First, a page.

Where Does Violence Come From?

What Causes Abuse? Learned Behaviors, Normalization, & Gender Roles

Dating abuse is a cycle of violence used to gain and maintain power and control over a partner. But what causes people to become abusive? The answer is complex, but it has to do with violence being a “learned behavior.”

Learned behaviors are things we learn throughout our lives, from things like family, friends, school, work, community, TV shows, and other media. There are many examples of learned behaviors. For example, children are not born with good manners, they learn from example.

Being exposed to violence throughout our lives make it more likely that we start to view violence as acceptable, or even necessary. This is called normalization, meaning that because we see violence everywhere, we start to believe it is normal. The normalization of violence makes dating violence more common- violence becomes a “social norm.”

Gender roles also contribute to dating violence. Gender roles are the ways that males and females are expected to behave based on their gender (male/female). They are stereotypes and learned behaviors.


Common gender roles for males: tough, strong, provides for the family, competitive, controlling, and makes all decisions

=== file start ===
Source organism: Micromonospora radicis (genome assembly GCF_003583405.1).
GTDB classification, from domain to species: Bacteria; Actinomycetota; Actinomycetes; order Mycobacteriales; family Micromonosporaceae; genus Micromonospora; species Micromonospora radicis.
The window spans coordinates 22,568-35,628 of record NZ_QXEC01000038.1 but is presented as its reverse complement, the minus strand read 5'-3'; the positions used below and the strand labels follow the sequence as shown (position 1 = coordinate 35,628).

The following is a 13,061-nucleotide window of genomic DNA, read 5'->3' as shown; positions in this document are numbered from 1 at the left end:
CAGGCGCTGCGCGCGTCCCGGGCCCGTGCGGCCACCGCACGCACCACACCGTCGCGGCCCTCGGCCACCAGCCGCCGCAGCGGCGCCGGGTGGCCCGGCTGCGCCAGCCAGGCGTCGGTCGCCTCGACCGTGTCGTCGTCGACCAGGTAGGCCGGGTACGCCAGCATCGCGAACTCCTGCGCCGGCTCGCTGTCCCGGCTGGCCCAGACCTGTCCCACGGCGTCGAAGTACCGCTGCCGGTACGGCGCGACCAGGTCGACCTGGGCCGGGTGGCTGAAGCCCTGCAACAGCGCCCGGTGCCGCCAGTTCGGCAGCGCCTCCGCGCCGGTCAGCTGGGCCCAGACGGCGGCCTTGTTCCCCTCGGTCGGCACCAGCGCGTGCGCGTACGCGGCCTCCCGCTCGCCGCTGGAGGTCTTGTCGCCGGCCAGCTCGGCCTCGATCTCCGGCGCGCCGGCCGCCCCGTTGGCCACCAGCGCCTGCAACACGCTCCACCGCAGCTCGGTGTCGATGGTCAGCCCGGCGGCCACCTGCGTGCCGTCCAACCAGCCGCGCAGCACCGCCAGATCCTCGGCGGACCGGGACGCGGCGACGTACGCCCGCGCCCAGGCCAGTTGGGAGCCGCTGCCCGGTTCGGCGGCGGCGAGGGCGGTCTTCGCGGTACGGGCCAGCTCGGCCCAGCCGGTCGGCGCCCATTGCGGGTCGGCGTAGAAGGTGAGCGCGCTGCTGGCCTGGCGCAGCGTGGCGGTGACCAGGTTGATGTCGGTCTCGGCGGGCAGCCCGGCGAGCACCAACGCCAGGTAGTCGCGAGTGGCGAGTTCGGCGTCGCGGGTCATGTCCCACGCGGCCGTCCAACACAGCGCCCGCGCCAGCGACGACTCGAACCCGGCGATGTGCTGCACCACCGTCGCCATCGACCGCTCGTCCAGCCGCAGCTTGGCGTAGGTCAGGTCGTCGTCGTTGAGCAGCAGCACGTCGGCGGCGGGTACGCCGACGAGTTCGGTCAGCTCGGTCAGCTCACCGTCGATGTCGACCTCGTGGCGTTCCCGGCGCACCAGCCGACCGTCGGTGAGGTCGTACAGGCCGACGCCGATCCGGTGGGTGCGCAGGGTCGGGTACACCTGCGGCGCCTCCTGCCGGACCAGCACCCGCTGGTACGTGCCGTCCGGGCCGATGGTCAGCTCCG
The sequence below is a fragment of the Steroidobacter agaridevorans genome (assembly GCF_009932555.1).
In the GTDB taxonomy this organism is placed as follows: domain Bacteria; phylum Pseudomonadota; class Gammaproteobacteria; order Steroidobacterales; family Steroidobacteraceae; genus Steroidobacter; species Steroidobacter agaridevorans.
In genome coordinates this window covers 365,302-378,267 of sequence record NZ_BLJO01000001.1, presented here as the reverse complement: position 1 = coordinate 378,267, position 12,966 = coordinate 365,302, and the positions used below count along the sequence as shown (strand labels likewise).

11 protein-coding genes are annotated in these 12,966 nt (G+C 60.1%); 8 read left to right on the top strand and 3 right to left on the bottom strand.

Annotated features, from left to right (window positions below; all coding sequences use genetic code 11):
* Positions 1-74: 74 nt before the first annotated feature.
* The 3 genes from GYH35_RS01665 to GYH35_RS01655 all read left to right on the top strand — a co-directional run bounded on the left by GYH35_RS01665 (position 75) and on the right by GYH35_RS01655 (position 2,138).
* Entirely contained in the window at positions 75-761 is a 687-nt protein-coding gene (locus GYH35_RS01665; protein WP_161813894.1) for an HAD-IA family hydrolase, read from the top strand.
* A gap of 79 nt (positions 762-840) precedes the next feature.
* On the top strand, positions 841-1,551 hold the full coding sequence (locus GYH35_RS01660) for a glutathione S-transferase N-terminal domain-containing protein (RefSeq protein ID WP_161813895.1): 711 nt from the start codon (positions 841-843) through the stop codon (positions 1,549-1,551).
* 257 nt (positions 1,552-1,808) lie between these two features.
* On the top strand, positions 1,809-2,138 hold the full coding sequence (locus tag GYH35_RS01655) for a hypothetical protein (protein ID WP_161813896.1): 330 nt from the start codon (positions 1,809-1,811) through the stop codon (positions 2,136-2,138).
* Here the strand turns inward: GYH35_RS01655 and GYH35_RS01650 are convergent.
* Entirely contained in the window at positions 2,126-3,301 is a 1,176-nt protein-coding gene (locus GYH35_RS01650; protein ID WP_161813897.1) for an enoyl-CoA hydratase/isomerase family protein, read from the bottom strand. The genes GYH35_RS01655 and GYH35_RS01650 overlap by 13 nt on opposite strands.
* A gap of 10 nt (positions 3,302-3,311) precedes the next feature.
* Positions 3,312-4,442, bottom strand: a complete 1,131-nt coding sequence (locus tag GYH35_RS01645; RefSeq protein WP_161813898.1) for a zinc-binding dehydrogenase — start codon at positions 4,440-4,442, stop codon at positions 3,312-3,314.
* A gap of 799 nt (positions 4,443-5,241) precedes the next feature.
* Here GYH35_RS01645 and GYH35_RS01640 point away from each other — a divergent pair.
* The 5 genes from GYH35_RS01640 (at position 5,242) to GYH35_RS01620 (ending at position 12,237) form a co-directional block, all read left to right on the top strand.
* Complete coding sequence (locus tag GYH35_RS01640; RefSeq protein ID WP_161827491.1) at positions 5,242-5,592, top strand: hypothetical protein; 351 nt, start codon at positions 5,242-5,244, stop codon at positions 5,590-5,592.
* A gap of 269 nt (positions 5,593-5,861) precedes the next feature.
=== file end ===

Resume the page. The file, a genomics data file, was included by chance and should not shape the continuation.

Common gender roles for females: submissive, gentle, nurturing, polite, does the cooking, cleaning and childcare

Historically, gender roles have led to power imbalances between men and women. In many cultures, men are seen as superior and are taught to show power and control over women. Females are viewed as weaker and more submissive, and therefore valued less than males. Gender stereotypes can make violent behavior and abuse seem normal and acceptable. When one gender acts dominant or controlling, it can lead to dating violence.

What Role Does The Media Play?

The media is full of violence and gender stereotypes.  Things like music videos, commercials, movies, reality TV, and violent sports such as UFC turn violence into entertainment. This further normalizes violence and contributes to abuse. The more we see violence in the media, the more we start to believe it is normal and acceptable.

What about Drugs and Alcohol?

Abuse is based on having power and control over an intimate partner. It occurs as a result of learned behaviors, normalized violence, gender roles, and social norms. Some abusers may blame their violent tendencies on factors such as stress, anger, financial concerns, or drugs and alcohol, but these are excuses and not a justification for being abusive.

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